16 Replacement Project Analysis of the Cash Flows Terminal Cash Flow Return of net working capital $1,000 Net salvage value of new asset , Terminal Cash Flow $2,200 Annual Net Cash Flow Total net cash flow each year $(11,400) $3,484 $4,060 $2,620 $2,236 $4,100Net Present Value (15%) $(261)
17 Replacement Project Cash Flow Time Line k = 15%3,4842,6204,060(11,400)3,0303,0701,7231,2782,038$(261)2,2361234NPV =20012003200220042000Net cash flows520054,100IRR =14.0%Payback period = 3.6 years
18 Introduction to Project Risk Analysis Stand-Alone Risk: the risk an asset would have if it were a firm’s only riskMeasured by the variability of the asset’s expected returnsCorporate (Within-Firm) Risk: risk not considering the effects of stockholder’s diversificationMeasured by a project’s effect on the firm’s earnings variabilityBeta (Market) Risk: part of a project’s risk that cannot be eliminated by diversificationMeasured by the project’s beta coefficient
19 Techniques for Measuring Stand-Alone Risk Sensitivity Analysis: Key variables are changed and the resulting changes in the NPV and the IRR are observed.Scenario Analysis: “Bad” and “good” sets of financial circumstances are compared with the most likely situation.Monte Carlo Simulation: Probable future events are simulated on a computer.
20 Sensitivity Analysis Graph NPV (000s)-60-40-2020406080-30-101030BaseUnit salesSVk% changefrom base
21 Scenario Analysis (NPV) = $30.3 Assume we know all variables except unit sales, which could range from 75,000 to 125,000 (or 75 to 125). Here are the scenario NPVs:E(NPV) = $15.0(NPV) = $30.3
22 Scenario Analysis Standard Deviation: σNPV = $30.3 Coefficient of Variation:
23 Advantages / Disadvantages of Simulation Analysis Reflects probability of each inputShows range of NPVs, expected NPV, σNPV, and CVNPVDisadvantagesDifficult to specify probability distributions and correlationIf inputs are bad, output will be bad: GIGO = Garbage In, Garbage Out!
24 Beta (or Market) Risk and Required Rate of Return for a Project Security Market Line equation:kS = kRF + (kM - kRF)βsErie Steel is all equity financed, so cost of equity is also its averaged required rate of return, or cost of capital. Erie’s β = 1.1; kRF = 8%; and kM = 12%kS = 8% + (12% - 8%)1.1 = 12.4%= Erie’s cost of equityInvestors should be willing to give Erie money to invest in average-risk projects.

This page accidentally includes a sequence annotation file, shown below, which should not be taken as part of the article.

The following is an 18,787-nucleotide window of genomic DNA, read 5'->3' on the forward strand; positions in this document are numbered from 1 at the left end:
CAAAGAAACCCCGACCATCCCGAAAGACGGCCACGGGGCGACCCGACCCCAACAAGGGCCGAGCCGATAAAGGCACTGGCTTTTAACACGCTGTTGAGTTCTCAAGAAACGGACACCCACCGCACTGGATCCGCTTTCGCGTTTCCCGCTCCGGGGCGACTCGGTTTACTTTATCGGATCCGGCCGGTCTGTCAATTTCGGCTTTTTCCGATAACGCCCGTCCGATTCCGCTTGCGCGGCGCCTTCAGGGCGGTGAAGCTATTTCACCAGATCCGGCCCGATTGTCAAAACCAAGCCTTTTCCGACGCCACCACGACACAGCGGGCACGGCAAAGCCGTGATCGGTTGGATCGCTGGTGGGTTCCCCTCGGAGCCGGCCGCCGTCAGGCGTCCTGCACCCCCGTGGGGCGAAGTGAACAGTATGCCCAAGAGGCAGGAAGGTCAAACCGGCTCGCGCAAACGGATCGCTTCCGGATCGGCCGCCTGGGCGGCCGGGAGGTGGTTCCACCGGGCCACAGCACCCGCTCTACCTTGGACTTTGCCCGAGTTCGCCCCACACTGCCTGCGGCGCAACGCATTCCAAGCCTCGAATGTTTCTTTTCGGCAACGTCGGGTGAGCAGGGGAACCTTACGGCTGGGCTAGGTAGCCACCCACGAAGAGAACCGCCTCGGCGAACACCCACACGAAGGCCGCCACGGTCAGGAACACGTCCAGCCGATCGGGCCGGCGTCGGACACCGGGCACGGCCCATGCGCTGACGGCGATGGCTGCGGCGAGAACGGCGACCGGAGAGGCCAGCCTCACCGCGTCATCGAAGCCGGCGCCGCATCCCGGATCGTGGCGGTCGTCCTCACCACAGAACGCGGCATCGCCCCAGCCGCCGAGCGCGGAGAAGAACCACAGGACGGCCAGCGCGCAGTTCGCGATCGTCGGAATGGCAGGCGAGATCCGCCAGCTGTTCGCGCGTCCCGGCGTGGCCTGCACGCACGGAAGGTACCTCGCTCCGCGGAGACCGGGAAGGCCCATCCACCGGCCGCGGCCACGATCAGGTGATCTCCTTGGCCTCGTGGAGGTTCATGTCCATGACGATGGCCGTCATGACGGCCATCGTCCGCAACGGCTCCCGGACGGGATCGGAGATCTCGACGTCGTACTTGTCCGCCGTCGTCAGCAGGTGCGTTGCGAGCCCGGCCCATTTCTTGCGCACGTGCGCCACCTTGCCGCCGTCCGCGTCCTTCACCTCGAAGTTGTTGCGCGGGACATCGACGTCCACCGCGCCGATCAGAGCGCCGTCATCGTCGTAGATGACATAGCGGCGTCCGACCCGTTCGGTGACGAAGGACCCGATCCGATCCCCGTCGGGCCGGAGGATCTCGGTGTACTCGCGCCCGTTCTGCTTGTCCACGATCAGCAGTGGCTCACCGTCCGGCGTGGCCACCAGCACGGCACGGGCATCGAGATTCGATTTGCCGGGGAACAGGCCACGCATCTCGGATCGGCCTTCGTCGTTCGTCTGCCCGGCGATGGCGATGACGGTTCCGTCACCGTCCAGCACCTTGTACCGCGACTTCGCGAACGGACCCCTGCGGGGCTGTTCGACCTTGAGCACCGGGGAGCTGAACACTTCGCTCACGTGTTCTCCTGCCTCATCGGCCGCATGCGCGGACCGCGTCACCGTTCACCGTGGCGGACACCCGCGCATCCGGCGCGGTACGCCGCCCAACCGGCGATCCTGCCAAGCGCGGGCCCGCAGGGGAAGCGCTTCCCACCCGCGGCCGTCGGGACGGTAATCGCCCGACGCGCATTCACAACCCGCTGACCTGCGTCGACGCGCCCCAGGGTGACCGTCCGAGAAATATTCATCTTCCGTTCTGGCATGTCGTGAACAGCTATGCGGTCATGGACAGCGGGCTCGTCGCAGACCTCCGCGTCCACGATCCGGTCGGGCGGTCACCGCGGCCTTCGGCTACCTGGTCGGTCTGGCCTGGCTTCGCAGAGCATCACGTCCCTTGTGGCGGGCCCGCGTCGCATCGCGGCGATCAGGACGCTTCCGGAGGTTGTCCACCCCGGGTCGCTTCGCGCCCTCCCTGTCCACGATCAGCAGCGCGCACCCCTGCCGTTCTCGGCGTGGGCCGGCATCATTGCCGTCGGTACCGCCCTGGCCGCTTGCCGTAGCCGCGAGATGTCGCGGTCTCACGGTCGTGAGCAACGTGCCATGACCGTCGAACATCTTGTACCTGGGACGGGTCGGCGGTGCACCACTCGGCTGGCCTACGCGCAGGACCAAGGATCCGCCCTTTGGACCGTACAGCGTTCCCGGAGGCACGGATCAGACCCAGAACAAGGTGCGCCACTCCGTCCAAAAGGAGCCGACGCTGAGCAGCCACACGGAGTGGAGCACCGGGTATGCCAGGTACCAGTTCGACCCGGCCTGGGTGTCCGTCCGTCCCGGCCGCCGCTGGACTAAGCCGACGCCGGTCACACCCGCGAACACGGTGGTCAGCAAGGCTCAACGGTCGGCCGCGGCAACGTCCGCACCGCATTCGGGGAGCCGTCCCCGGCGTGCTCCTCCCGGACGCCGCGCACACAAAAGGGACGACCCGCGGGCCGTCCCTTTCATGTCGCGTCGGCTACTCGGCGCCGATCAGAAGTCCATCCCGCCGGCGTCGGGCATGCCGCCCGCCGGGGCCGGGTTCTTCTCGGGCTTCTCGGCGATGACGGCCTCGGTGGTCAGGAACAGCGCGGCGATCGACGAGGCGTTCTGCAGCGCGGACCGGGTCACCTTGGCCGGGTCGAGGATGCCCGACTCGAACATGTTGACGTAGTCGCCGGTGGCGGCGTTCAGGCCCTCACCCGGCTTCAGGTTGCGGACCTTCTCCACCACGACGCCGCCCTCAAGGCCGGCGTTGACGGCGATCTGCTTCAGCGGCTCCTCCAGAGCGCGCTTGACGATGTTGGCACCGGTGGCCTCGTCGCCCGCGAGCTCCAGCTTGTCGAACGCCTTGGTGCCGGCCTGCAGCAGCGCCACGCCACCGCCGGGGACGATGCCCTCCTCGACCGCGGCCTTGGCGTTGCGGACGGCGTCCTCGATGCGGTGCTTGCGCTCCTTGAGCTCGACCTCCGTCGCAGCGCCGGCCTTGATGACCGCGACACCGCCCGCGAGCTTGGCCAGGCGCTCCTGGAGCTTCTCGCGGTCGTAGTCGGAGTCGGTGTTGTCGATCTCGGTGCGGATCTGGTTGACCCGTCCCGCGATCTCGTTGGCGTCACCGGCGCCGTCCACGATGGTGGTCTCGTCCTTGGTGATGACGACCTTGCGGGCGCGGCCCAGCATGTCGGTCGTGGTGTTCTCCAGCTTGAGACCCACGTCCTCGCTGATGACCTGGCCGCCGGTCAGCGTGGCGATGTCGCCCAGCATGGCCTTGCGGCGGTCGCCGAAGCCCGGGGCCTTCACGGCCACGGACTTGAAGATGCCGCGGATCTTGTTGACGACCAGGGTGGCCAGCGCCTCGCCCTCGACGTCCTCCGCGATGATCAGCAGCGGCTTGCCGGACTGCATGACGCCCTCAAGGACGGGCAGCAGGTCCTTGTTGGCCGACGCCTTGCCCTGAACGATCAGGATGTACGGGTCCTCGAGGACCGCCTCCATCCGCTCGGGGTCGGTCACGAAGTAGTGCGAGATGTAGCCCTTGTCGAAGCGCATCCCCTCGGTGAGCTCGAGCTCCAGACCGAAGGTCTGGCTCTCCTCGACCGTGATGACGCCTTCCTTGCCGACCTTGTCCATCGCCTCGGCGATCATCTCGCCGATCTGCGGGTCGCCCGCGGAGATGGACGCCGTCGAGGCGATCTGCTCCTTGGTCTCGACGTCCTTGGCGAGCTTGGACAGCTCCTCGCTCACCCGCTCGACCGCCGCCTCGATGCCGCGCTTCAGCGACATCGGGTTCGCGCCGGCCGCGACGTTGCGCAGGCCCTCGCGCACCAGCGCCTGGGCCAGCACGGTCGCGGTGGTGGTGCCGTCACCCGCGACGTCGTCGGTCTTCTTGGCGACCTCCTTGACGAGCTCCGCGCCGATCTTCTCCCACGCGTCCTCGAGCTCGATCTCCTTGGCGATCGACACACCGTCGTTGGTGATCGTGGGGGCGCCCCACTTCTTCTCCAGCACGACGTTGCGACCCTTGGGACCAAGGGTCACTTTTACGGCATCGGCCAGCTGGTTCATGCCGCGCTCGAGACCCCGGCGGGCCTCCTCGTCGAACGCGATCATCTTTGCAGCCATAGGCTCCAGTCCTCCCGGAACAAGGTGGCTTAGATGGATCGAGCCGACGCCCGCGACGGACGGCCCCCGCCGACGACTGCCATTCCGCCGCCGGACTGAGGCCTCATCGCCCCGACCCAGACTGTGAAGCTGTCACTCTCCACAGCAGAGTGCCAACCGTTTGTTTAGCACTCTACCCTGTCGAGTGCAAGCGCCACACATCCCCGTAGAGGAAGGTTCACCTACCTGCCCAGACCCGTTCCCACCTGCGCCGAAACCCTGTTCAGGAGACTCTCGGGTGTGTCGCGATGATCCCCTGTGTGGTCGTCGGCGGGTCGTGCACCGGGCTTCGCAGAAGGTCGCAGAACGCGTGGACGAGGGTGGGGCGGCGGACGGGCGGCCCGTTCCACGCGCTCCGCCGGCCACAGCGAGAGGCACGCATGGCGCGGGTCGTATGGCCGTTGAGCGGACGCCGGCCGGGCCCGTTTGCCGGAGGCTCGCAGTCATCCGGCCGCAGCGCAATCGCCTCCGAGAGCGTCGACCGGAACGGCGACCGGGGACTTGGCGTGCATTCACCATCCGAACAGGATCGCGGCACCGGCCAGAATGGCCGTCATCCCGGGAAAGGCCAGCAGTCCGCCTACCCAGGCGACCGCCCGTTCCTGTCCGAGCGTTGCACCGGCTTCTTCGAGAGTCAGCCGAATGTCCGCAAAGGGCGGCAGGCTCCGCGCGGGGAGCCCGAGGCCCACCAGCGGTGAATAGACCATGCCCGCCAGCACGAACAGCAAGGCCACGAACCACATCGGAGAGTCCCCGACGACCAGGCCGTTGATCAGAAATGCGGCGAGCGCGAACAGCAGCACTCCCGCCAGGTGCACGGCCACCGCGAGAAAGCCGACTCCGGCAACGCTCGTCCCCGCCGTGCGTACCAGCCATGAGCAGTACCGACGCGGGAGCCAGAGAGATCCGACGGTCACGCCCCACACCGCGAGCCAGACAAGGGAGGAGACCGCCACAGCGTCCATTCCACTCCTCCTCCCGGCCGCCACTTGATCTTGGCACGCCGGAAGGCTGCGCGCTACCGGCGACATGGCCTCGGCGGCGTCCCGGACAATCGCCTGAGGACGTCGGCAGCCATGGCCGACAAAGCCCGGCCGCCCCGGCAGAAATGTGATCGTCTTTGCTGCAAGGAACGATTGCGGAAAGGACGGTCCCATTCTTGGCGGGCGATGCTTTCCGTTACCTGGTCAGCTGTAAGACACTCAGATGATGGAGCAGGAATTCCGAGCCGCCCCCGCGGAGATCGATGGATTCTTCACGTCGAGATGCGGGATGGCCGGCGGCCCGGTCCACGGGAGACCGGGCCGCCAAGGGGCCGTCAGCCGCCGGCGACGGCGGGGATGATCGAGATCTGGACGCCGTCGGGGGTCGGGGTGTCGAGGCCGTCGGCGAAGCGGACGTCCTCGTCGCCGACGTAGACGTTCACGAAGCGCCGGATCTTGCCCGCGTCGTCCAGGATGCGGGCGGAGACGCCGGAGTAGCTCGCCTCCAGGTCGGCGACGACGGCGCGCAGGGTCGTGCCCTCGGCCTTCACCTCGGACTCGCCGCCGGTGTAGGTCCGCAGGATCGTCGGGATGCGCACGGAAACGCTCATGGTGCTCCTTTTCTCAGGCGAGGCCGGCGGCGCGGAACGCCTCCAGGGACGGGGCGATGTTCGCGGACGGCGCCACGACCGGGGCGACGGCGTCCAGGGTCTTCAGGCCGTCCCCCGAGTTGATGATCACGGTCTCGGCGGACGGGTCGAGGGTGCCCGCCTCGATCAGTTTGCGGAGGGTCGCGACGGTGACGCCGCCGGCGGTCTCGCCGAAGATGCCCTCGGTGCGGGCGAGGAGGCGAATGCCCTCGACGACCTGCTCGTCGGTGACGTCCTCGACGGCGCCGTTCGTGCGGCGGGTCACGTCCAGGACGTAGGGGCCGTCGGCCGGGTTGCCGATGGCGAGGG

25 Required Rate of Return for a Project kproj = the risk-adjusted required rate of return for an individual projectkproj = kRF + (kM - kRF)bproj
26 Measuring Beta Risk for a Project Pure Play Method:1. Identify companies whose only business is the project in question.2. Determine the beta for each company.3. Average the betas to find an approximation of proposed project’s beta.
27 How Project Risk Is Considered in Capital Budgeting Decisions Most firms use: Risk-Adjusted Discount RateDiscount rate that applies to particularly risky stream of incomeIt is equal to the risk-free rate of interest plus a risk premium.
28 Capital RationingA situation in which a constraint is placed on the total size of the firm’s capital investment.
29 Multinational Capital Budgeting Repatriation of Earnings: The process of sending cash flows from a foreign subsidiary back to the parent companyExchange Risk Rate: The uncertainty associated with the price at which the currency from one country can be converted into the currency of another countryPolitical Risk: The risk of seizure of a foreign subsidiary’s assets by the host country or unanticipated restrictions on cash flows to the parent company
30 Project Cash Flows and Risk End of Chapter 7Project Cash Flows and Risk